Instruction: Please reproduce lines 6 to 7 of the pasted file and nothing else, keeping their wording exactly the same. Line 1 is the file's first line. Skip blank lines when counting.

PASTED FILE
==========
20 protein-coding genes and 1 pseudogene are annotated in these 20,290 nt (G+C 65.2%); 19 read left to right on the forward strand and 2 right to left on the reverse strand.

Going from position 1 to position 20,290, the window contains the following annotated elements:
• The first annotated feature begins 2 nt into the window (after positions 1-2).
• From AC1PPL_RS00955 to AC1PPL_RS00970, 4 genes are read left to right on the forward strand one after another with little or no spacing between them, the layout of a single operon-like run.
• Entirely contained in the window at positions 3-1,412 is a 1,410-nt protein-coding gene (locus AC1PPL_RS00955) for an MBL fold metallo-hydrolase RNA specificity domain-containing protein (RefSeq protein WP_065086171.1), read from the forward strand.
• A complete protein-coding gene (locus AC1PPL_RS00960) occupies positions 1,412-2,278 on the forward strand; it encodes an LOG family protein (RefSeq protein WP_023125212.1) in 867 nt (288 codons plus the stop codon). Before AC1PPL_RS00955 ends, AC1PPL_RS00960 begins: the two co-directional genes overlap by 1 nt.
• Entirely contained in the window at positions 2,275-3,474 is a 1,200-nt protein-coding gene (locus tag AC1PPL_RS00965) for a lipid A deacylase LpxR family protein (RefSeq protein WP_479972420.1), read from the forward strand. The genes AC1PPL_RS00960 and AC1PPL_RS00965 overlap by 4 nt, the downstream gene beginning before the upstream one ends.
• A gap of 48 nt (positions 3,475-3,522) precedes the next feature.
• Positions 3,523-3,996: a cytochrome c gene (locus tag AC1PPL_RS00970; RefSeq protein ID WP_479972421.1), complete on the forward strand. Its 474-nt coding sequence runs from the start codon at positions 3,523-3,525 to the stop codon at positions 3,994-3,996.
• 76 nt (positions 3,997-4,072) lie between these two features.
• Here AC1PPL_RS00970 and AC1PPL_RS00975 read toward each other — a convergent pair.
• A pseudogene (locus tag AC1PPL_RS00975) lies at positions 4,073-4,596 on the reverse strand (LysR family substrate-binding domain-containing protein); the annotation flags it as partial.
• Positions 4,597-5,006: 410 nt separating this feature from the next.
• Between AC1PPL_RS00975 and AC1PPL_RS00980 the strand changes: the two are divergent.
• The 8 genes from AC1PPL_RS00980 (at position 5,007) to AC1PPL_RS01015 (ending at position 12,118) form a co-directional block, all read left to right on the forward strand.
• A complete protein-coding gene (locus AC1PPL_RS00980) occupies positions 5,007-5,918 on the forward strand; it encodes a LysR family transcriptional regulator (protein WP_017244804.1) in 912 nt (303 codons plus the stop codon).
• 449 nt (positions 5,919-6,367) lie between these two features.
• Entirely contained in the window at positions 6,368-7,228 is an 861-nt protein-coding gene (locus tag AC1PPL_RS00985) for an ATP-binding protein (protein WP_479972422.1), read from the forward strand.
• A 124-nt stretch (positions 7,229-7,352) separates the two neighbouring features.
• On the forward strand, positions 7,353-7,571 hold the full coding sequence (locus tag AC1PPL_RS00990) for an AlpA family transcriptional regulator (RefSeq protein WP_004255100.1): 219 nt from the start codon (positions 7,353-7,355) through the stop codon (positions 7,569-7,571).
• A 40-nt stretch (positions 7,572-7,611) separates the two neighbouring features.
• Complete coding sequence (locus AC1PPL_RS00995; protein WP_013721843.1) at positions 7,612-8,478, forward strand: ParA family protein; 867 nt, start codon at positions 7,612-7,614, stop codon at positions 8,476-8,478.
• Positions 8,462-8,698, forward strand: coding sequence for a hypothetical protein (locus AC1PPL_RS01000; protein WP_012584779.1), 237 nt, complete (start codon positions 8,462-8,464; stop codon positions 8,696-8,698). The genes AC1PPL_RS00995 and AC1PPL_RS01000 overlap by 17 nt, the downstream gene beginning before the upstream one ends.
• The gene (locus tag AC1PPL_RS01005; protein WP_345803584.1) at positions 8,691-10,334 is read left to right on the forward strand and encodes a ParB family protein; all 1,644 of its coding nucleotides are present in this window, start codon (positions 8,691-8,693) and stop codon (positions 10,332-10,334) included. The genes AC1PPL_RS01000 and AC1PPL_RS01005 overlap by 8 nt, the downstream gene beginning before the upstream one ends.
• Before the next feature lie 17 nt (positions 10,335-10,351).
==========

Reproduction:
• A complete protein-coding gene (locus AC1PPL_RS00960) occupies positions 1,412-2,278 on the forward strand; it encodes an LOG family protein (RefSeq protein WP_023125212.1) in 867 nt (288 codons plus the stop codon). Before AC1PPL_RS00955 ends, AC1PPL_RS00960 begins: the two co-directional genes overlap by 1 nt.
• Entirely contained in the window at positions 2,275-3,474 is a 1,200-nt protein-coding gene (locus tag AC1PPL_RS00965) for a lipid A deacylase LpxR family protein (RefSeq protein WP_479972420.1), read from the forward strand. The genes AC1PPL_RS00960 and AC1PPL_RS00965 overlap by 4 nt, the downstream gene beginning before the upstream one ends.